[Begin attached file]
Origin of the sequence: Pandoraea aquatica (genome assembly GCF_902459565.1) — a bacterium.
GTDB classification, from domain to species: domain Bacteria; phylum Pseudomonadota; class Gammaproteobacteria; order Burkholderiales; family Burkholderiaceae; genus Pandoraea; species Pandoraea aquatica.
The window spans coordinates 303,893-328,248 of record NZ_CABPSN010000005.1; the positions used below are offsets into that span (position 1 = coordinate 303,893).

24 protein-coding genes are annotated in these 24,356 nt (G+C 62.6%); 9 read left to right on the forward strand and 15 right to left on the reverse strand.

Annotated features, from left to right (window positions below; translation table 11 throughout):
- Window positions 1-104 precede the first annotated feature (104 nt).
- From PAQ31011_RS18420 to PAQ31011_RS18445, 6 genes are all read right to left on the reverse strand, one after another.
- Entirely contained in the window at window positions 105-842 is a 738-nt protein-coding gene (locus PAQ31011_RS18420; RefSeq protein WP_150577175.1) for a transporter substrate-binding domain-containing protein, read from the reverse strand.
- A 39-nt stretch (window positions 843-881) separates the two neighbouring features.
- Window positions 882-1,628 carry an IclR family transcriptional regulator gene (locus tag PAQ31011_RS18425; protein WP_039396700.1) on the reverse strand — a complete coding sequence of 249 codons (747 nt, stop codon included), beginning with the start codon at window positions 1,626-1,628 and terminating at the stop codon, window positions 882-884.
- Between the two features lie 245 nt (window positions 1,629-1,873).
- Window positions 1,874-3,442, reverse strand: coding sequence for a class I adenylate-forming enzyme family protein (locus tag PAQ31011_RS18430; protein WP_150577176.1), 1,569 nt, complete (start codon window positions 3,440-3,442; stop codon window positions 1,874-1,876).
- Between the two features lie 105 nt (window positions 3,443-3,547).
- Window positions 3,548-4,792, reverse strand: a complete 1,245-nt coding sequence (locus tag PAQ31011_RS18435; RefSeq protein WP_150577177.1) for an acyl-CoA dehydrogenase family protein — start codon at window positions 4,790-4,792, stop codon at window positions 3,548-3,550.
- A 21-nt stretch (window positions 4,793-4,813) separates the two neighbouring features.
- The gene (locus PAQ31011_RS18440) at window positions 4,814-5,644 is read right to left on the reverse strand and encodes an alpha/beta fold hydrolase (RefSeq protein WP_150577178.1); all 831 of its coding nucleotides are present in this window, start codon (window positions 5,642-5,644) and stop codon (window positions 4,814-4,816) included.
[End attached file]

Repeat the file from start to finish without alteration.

Origin of the sequence: Pandoraea aquatica (genome assembly GCF_902459565.1) — a bacterium.
GTDB classification, from domain to species: domain Bacteria; phylum Pseudomonadota; class Gammaproteobacteria; order Burkholderiales; family Burkholderiaceae; genus Pandoraea; species Pandoraea aquatica.
The window spans coordinates 303,893-328,248 of record NZ_CABPSN010000005.1; the positions used below are offsets into that span (position 1 = coordinate 303,893).

24 protein-coding genes are annotated in these 24,356 nt (G+C 62.6%); 9 read left to right on the forward strand and 15 right to left on the reverse strand.

Annotated features, from left to right (window positions below; translation table 11 throughout):
- Window positions 1-104 precede the first annotated feature (104 nt).
- From PAQ31011_RS18420 to PAQ31011_RS18445, 6 genes are all read right to left on the reverse strand, one after another.
- Entirely contained in the window at window positions 105-842 is a 738-nt protein-coding gene (locus PAQ31011_RS18420; RefSeq protein WP_150577175.1) for a transporter substrate-binding domain-containing protein, read from the reverse strand.
- A 39-nt stretch (window positions 843-881) separates the two neighbouring features.
- Window positions 882-1,628 carry an IclR family transcriptional regulator gene (locus tag PAQ31011_RS18425; protein WP_039396700.1) on the reverse strand — a complete coding sequence of 249 codons (747 nt, stop codon included), beginning with the start codon at window positions 1,626-1,628 and terminating at the stop codon, window positions 882-884.
- Between the two features lie 245 nt (window positions 1,629-1,873).
- Window positions 1,874-3,442, reverse strand: coding sequence for a class I adenylate-forming enzyme family protein (locus tag PAQ31011_RS18430; protein WP_150577176.1), 1,569 nt, complete (start codon window positions 3,440-3,442; stop codon window positions 1,874-1,876).
- Between the two features lie 105 nt (window positions 3,443-3,547).
- Window positions 3,548-4,792, reverse strand: a complete 1,245-nt coding sequence (locus tag PAQ31011_RS18435; RefSeq protein WP_150577177.1) for an acyl-CoA dehydrogenase family protein — start codon at window positions 4,790-4,792, stop codon at window positions 3,548-3,550.
- A 21-nt stretch (window positions 4,793-4,813) separates the two neighbouring features.
- The gene (locus PAQ31011_RS18440) at window positions 4,814-5,644 is read right to left on the reverse strand and encodes an alpha/beta fold hydrolase (RefSeq protein WP_150577178.1); all 831 of its coding nucleotides are present in this window, start codon (window positions 5,642-5,644) and stop codon (window positions 4,814-4,816) included.